“Then I asked about the Wookiee, what he did on board the ship. Jolee said Zalbaar, that’s the beast’s name,” she added condescendingly, “was sort of the security officer on board—skilled with all sorts of weapons as well as in demolitions. Oh, and the Wookiee has a life debt to Rade,” she added. “Some sort of honour debt that he will serve until….”

“Yes, I know what a life debt is,” Berland interrupted. “Excellent work, Ithra,” he praised her. “Anything else?”

“I witnessed the T’wilek, Mission she’s called, and the Mandalorian, Canderous, playing a wagering game called Pazaak. She invited me to join them.” Berland’s eyes widened. “The game seemed easy to play—the person that has the highest total not exceeding twenty…”

“Please tell me that you did not accept her invitation to play,” he pleaded.

“Certainly not!” she said defensively, although her eyes belied the fact that she had wanted to. “I politely declined.”

“Good. Never play a game until you know all of the rules. Especially if the game involves a wager.”

“They weren’t wagering credits. They were playing for nuts.”

Berland rolled his eyes. “Wagering is wagering. Do not be fooled by such poor camouflage.” He sighed. “Did you learn *anything* useful from observing them?”

Ithra considered for a moment. “Despite his overconfident attitude, the Mandalorian is not a good Pazaak player.”

“Well, I suppose that might be useful,” Berland said with some disappointment. “Still, you did well. The information you gained could be advantageous later on. Now, do you understand why I was upset with you earlier at having a droid assigned to us instead of a sentient being? Sentients can be plied, influenced, persuaded to do things by using their weaknesses against them,” Berland explained. “Droids cannot.”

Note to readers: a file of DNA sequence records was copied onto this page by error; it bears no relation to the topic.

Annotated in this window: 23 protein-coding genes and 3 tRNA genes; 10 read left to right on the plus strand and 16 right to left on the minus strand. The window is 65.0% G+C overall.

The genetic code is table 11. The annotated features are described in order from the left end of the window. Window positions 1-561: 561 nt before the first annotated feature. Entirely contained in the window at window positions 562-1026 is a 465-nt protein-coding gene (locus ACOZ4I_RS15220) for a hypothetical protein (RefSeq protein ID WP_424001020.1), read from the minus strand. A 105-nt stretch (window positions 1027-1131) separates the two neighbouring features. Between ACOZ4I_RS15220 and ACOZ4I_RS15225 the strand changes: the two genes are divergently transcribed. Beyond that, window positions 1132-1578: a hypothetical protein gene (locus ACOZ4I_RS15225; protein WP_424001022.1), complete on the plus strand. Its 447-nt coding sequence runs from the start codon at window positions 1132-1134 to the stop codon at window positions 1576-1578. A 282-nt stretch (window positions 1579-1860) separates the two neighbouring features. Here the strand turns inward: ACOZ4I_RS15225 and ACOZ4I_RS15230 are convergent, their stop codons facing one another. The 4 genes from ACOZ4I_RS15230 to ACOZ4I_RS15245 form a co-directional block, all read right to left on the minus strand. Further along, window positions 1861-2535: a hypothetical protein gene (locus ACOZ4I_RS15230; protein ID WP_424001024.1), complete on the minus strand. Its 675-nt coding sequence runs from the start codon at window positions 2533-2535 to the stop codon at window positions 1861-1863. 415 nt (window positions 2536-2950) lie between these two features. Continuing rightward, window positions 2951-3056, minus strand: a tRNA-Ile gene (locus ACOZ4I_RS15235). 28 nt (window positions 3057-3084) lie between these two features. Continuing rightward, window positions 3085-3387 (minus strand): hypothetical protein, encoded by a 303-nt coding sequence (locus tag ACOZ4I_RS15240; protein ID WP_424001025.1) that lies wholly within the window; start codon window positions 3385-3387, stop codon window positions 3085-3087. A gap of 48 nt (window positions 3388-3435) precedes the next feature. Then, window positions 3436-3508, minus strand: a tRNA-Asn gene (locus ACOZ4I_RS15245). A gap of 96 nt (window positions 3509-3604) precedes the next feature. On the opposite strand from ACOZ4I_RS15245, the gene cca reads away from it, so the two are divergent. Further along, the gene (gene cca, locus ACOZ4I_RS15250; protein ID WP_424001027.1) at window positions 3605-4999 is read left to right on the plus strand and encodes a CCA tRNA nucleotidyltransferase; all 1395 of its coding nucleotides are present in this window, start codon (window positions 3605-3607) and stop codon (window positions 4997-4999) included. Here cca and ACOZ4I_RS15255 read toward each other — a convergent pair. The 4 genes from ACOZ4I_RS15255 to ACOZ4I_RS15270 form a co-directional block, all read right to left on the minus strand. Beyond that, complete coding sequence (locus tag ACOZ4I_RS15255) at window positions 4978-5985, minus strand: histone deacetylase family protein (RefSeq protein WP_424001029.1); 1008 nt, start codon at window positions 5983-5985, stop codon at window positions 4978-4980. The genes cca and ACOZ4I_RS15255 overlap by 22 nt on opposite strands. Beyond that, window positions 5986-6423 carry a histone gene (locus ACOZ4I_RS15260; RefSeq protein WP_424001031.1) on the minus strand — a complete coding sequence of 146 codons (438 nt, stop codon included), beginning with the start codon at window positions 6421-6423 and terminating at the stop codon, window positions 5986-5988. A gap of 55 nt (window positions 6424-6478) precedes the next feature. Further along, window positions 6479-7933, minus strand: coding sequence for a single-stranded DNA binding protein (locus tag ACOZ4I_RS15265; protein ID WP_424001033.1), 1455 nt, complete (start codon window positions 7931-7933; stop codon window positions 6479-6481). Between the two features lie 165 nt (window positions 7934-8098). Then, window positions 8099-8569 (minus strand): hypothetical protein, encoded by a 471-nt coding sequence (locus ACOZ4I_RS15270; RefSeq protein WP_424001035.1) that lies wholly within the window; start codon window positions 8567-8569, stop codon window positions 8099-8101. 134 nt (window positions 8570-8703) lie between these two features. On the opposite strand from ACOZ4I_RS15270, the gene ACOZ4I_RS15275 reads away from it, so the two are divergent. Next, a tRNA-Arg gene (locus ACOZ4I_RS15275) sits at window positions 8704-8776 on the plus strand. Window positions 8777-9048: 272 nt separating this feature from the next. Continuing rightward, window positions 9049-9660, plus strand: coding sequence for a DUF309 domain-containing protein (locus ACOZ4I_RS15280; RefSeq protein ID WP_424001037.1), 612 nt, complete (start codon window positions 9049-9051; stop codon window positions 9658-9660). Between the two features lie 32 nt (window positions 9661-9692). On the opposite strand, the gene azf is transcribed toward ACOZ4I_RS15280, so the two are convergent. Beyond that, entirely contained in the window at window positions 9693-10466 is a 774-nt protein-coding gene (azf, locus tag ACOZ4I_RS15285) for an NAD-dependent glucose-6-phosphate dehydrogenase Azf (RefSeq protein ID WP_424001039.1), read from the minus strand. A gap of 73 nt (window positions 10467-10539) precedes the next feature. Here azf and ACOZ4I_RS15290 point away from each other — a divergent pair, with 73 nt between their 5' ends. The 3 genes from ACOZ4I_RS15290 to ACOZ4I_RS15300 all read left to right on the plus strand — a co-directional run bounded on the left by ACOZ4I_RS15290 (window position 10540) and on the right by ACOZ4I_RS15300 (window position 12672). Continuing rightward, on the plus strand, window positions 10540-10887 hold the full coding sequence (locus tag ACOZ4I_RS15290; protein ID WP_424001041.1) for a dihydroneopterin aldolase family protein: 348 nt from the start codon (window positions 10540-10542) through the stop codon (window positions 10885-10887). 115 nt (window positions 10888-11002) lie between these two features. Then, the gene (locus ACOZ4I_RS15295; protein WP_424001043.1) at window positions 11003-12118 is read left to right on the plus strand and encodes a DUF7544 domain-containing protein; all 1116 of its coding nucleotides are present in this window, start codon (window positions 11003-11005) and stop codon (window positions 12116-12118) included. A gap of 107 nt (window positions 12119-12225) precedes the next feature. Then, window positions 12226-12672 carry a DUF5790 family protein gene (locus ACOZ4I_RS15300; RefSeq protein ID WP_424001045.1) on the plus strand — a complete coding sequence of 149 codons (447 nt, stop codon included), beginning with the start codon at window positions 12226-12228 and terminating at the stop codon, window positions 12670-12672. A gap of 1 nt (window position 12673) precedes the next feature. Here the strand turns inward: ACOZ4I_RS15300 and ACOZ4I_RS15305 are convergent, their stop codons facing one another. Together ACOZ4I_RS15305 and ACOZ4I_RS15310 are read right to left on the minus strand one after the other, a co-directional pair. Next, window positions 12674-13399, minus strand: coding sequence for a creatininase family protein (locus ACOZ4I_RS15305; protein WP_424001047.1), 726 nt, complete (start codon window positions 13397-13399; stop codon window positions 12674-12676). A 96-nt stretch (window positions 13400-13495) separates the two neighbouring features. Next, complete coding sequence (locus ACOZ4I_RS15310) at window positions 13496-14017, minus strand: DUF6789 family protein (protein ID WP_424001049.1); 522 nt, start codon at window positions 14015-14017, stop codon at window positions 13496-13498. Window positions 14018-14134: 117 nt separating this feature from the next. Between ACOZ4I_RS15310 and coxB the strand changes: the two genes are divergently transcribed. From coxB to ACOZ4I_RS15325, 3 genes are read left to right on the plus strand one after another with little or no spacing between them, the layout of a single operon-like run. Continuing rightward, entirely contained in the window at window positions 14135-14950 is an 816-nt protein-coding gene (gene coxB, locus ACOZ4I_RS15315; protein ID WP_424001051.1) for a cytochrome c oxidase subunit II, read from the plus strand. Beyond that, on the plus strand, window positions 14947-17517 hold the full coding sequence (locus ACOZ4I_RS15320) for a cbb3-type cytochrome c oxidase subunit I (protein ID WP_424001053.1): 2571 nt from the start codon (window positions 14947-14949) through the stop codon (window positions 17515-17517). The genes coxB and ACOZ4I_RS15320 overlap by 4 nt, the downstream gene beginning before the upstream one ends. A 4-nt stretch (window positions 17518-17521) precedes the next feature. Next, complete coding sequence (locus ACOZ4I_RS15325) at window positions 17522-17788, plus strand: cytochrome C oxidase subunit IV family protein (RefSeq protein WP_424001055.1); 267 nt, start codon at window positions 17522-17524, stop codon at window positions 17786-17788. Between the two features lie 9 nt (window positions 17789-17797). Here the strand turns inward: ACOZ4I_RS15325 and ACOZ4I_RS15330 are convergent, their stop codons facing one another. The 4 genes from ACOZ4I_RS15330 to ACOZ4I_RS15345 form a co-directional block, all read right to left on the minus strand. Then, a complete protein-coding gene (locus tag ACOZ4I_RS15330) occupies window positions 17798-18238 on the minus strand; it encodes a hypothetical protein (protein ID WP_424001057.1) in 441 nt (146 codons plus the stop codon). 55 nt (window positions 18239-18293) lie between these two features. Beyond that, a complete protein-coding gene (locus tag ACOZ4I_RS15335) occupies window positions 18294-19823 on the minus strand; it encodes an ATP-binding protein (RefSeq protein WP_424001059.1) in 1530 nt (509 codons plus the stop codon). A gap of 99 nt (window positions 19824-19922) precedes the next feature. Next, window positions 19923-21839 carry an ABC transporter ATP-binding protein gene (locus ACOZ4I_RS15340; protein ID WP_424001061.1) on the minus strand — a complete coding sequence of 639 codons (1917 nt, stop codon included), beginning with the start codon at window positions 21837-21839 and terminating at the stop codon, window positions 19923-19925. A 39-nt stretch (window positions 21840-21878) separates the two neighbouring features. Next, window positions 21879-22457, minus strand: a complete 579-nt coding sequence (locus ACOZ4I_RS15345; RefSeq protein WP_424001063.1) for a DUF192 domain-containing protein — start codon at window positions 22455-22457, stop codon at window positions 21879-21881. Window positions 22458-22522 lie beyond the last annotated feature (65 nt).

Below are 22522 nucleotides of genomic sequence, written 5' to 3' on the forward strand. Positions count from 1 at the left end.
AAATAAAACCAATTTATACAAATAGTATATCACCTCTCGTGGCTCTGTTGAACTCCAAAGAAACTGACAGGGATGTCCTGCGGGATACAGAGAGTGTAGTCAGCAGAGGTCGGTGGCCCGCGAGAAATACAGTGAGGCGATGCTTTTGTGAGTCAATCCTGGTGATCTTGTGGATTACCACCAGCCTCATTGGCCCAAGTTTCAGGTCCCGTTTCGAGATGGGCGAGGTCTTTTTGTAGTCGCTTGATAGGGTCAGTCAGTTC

Just then, the privacy chime on the door activated.

“Enter,” Berland said authoritatively.

The door whooshed open, and HK-47 stood at the threshold. Berland’s mouth dropped at the sight of the familiar rusty red droid.

“Greeting: I am HK-47, a fully functional protocol droid, temporarily assigned to insure any of your petty and incidental meatbag needs are met with minimal disturbance to the crew.”

Ithra raised an eyebrow. “Meatbag?” She gave Berland a strange look.

“Retraction: Oh, did I say that out loud?” said HK-47. “I apologise. It has been a long time since I have been assigned to serve a meatbag in this capacity.”